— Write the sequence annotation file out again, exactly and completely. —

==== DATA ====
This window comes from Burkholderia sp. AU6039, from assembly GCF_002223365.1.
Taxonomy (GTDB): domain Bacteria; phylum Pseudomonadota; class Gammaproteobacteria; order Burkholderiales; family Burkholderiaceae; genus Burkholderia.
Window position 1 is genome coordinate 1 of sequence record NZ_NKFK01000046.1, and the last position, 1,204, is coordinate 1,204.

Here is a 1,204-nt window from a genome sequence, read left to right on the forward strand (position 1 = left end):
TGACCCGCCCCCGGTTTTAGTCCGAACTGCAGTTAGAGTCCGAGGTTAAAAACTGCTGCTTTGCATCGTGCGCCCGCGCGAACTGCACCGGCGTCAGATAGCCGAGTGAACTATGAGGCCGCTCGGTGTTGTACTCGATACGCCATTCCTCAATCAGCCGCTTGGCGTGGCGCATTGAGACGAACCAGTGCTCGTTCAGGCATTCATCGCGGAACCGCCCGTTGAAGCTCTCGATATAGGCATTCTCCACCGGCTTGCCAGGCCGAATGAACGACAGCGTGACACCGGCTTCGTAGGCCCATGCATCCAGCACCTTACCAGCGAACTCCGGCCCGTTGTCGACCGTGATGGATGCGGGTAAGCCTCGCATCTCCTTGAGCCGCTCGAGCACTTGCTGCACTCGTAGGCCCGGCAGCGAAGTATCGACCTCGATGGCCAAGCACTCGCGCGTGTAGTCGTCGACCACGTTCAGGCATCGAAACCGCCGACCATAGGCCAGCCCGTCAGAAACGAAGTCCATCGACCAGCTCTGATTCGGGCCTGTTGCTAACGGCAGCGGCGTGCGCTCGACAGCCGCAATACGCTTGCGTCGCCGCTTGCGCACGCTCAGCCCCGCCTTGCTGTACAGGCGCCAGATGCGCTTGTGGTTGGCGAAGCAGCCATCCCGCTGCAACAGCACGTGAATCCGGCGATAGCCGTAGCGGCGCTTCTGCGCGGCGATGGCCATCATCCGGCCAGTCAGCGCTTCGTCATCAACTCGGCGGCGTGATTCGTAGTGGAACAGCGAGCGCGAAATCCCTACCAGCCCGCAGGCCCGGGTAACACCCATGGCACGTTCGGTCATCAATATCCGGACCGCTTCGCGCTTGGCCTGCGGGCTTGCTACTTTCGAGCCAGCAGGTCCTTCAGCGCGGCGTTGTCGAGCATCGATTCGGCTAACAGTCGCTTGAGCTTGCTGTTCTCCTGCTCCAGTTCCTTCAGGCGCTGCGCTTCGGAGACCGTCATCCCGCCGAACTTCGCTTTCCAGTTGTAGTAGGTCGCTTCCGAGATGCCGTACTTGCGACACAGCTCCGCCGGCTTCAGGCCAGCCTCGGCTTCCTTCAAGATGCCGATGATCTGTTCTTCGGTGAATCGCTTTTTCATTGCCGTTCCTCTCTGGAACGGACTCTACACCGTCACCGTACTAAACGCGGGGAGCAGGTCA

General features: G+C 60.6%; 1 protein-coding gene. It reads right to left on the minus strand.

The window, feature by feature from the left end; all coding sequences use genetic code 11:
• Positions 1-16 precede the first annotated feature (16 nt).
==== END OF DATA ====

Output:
This window comes from Burkholderia sp. AU6039, from assembly GCF_002223365.1.
Taxonomy (GTDB): domain Bacteria; phylum Pseudomonadota; class Gammaproteobacteria; order Burkholderiales; family Burkholderiaceae; genus Burkholderia.
Window position 1 is genome coordinate 1 of sequence record NZ_NKFK01000046.1, and the last position, 1,204, is coordinate 1,204.

Here is a 1,204-nt window from a genome sequence, read left to right on the forward strand (position 1 = left end):
TGACCCGCCCCCGGTTTTAGTCCGAACTGCAGTTAGAGTCCGAGGTTAAAAACTGCTGCTTTGCATCGTGCGCCCGCGCGAACTGCACCGGCGTCAGATAGCCGAGTGAACTATGAGGCCGCTCGGTGTTGTACTCGATACGCCATTCCTCAATCAGCCGCTTGGCGTGGCGCATTGAGACGAACCAGTGCTCGTTCAGGCATTCATCGCGGAACCGCCCGTTGAAGCTCTCGATATAGGCATTCTCCACCGGCTTGCCAGGCCGAATGAACGACAGCGTGACACCGGCTTCGTAGGCCCATGCATCCAGCACCTTACCAGCGAACTCCGGCCCGTTGTCGACCGTGATGGATGCGGGTAAGCCTCGCATCTCCTTGAGCCGCTCGAGCACTTGCTGCACTCGTAGGCCCGGCAGCGAAGTATCGACCTCGATGGCCAAGCACTCGCGCGTGTAGTCGTCGACCACGTTCAGGCATCGAAACCGCCGACCATAGGCCAGCCCGTCAGAAACGAAGTCCATCGACCAGCTCTGATTCGGGCCTGTTGCTAACGGCAGCGGCGTGCGCTCGACAGCCGCAATACGCTTGCGTCGCCGCTTGCGCACGCTCAGCCCCGCCTTGCTGTACAGGCGCCAGATGCGCTTGTGGTTGGCGAAGCAGCCATCCCGCTGCAACAGCACGTGAATCCGGCGATAGCCGTAGCGGCGCTTCTGCGCGGCGATGGCCATCATCCGGCCAGTCAGCGCTTCGTCATCAACTCGGCGGCGTGATTCGTAGTGGAACAGCGAGCGCGAAATCCCTACCAGCCCGCAGGCCCGGGTAACACCCATGGCACGTTCGGTCATCAATATCCGGACCGCTTCGCGCTTGGCCTGCGGGCTTGCTACTTTCGAGCCAGCAGGTCCTTCAGCGCGGCGTTGTCGAGCATCGATTCGGCTAACAGTCGCTTGAGCTTGCTGTTCTCCTGCTCCAGTTCCTTCAGGCGCTGCGCTTCGGAGACCGTCATCCCGCCGAACTTCGCTTTCCAGTTGTAGTAGGTCGCTTCCGAGATGCCGTACTTGCGACACAGCTCCGCCGGCTTCAGGCCAGCCTCGGCTTCCTTCAAGATGCCGATGATCTGTTCTTCGGTGAATCGCTTTTTCATTGCCGTTCCTCTCTGGAACGGACTCTACACCGTCACCGTACTAAACGCGGGGAGCAGGTCA

General features: G+C 60.6%; 1 protein-coding gene. It reads right to left on the minus strand.

The window, feature by feature from the left end; all coding sequences use genetic code 11:
• Positions 1-16 precede the first annotated feature (16 nt).